paired together with computer-based/automated facial recognition, all this monitoring is going to make life really hard for dissidents eventually. at some point they're really going to be forced to live/hide out in the sewers, if they're going to remain in built-up areas.
considering Orwell was British (and the widespread deployment of CCTVs seems to have begun there), it makes sense that resistance to this pervasive monitoring began there, but even with these (generally fringe) groups, it's still happening. You've got to wonder if the reason the totalitarian regimes we've had crumble, is because the technology wasn't available yet. What happens when it IS available?
Just to play devil's advocate, linux runs any X11 app and that goes back decades and decades
in my experience it's not quite that straightforward, in that even if you want to run older apps, you can run into all sorts of library/dependency issues. it wouldn't be a problem if that app was the ONLY thing you wanted to run, but it's a real bitch if an old app wants a particular library version while a newer app that you want to live on the same machine, doesn't
there are often little inconsistencies between behaviour of different versions...
I've been told by a friend that this is also one of the reasons why Sun was losing customers - they EOL-ed Solaris 8, and (Sun's forwards-binary-compatibility-guarantee notwithstanding) the customers decided if they weren't going to be able to just "keep the old stuff going" (what with new SPARC hardware not being able to run older versions of Solaris), and were going to have to move off Solaris 8 (or even 7), they may as well move to linux/windows/anything-other-than-Solaris.
this makes a big difference because of the number of Sun customers during the Solaris 7-8 days...
yeah, when I read this:
would need to be serviced only once every 12 to 14 years
I was also wondering, "what's the track record of the people making these predictions"?
MySQL is in a very different niche than Oracle.
I'd think MySQL is one of the reasons Oracle bought Sun. Whatever its failings, MySQL is the "default" choice for most new (small) deployments (I mean, to the extent there's the LAMP acronym for it), the ones that are too small for Oracle to care about.
Now that Oracle has it, they're in a position to "upsell" them once they get far enough. They now control both the high end AND the low end ("... the horizontal and the vertical..."). I'd expect an upper limit to the effort put into scaling MySQL up ("we already have a high-end DB, why waste the effort?"), but I don't see them abandoning it.
Being able to sell a complete vertical solution, with their own CPU, OS, and DB system is probably quite appealing to Oracle.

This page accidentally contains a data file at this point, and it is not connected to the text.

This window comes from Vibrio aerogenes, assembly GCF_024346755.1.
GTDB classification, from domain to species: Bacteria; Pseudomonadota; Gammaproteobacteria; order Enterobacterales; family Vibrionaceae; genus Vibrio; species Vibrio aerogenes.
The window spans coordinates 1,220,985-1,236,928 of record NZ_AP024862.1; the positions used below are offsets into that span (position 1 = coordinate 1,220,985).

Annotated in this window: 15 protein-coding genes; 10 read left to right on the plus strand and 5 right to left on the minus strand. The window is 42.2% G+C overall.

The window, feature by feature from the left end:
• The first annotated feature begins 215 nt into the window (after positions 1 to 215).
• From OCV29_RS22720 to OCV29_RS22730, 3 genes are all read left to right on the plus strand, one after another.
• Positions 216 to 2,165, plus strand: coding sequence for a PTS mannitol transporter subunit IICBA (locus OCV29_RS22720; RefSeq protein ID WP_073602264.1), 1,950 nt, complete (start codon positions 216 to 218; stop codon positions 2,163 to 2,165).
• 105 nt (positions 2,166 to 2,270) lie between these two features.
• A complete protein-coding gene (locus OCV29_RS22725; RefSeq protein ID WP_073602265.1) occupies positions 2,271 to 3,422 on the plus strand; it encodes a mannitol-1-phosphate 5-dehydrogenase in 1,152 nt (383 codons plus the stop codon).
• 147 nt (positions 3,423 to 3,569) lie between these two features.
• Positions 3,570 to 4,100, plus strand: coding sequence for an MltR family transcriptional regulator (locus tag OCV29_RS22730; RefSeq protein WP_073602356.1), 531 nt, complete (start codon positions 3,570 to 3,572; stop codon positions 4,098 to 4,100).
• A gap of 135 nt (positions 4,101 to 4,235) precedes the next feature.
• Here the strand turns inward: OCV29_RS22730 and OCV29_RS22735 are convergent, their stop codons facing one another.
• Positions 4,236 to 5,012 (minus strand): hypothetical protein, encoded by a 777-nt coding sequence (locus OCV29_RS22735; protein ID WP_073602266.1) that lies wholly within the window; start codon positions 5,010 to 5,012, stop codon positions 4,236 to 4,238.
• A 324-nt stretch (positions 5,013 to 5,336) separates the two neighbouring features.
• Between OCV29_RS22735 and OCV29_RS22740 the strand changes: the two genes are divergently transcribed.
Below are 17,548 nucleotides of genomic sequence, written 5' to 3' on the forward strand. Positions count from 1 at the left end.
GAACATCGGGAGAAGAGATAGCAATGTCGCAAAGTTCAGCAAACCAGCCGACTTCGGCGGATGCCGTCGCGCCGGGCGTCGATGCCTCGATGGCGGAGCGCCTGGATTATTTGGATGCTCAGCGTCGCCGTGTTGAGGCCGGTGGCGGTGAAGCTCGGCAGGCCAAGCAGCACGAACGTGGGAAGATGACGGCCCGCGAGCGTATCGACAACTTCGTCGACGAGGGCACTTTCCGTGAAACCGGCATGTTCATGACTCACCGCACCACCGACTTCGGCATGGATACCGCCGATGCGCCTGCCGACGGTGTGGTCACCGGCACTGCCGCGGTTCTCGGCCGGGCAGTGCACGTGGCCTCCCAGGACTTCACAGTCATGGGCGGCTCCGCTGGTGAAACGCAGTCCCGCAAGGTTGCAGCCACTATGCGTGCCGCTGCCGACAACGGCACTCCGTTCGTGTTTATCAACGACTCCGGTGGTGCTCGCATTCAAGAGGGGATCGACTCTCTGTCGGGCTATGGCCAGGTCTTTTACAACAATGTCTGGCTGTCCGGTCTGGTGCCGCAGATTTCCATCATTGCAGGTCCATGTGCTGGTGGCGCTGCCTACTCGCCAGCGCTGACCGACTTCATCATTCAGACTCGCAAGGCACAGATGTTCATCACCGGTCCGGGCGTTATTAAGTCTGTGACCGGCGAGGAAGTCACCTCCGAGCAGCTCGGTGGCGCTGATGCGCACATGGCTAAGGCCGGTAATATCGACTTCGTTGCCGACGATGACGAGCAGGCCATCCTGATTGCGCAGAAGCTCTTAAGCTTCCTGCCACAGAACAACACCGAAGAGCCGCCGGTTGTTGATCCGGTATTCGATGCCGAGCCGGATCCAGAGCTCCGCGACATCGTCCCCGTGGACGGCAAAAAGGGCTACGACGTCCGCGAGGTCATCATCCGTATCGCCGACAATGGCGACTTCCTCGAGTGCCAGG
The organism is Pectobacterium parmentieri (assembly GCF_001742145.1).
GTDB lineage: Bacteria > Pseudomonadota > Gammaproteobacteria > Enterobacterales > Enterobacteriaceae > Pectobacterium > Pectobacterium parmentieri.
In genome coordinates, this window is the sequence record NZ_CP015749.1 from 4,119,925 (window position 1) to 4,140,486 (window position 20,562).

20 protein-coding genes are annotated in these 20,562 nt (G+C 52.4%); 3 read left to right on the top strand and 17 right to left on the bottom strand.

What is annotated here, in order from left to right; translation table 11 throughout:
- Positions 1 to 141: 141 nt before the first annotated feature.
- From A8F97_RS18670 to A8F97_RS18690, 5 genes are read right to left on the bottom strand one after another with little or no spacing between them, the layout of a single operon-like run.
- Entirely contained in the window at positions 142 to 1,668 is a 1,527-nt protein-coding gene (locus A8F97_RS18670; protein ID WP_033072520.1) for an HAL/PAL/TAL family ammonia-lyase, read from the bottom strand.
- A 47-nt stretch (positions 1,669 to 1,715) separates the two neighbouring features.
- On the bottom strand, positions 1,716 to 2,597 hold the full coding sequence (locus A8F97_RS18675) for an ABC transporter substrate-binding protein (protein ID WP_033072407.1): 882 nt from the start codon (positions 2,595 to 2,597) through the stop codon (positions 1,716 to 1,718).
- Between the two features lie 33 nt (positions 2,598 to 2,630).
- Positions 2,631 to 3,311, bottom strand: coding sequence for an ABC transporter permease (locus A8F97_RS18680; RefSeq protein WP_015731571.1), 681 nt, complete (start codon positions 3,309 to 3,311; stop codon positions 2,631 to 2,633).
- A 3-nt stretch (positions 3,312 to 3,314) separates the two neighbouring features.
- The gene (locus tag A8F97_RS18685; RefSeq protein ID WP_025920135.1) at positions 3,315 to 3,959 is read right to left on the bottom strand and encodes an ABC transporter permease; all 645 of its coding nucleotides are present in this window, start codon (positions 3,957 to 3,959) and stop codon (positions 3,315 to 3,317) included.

and now, IBM execs are starting to wonder if maybe they shouldn't have walked away
Why would you buy Sun if you didn't want their hardware? It would be a questionable move at best.
Agreed. I think what this means is that Oracle DOES want Sun's hardware. Maybe not SPARC (which I guess they could hive off completely to Fujitsu), but they now can provide every single item in the checklist.
and let's not forget Larry Ellison's foray into network computing...
Actually. I think it might well go the other way. That Oracle decided to fork/clone Red Hat shows one thing - Oracle WANTS to have an OS.
Now they have one.
Now, imagine if you could fetch that 100% oomph when needed from a server farm instead of your own computer...
I think that just shifts the problem from CPU power to bandwidth (which is already a problem area).
this is why PCs evolved in the first place - mainframes were essentially a server with
the raw performance figures keep going up, but the relationship shifts back and forth. putting all the smarts in the cloud just makes bandwidth that much more critical. if you can't have the bandwidth, maybe it makes sense to have the smarts at the end nodes.
Second, Creationism is currently operating under the idea that there is no such thing as bad publicity. They don't actually want to be 'accepted', they just want to grab as many headlines as possible. They want big, showy, and silly public debates with well-respected scientists.
I'd second that. Creationism seems to appeal to the segment of the religio-fundies that thrive on a "siege mentality", that "everybody is against us". What's useful to them is a large number of people "attacking" them, they don't (and won't) care about the legitimacy or quality of the criticisms of their ideas.
The third, and biggest problem with Creationism is that it is a concept, not a field of study. You don't grant degrees in 'ideas'. We don't have a degree for perpetual motion machines, proving Goldbach's conjecture, or any other crackpottery you can imagine. A degree is rewarded for a field of study. What exactly are Creationists going to study?
Does anybody offer a "degree in evolution"?
As in certain cults it is possible to kill a process if you know its true name. -- Ken Thompson and Dennis M. Ritchie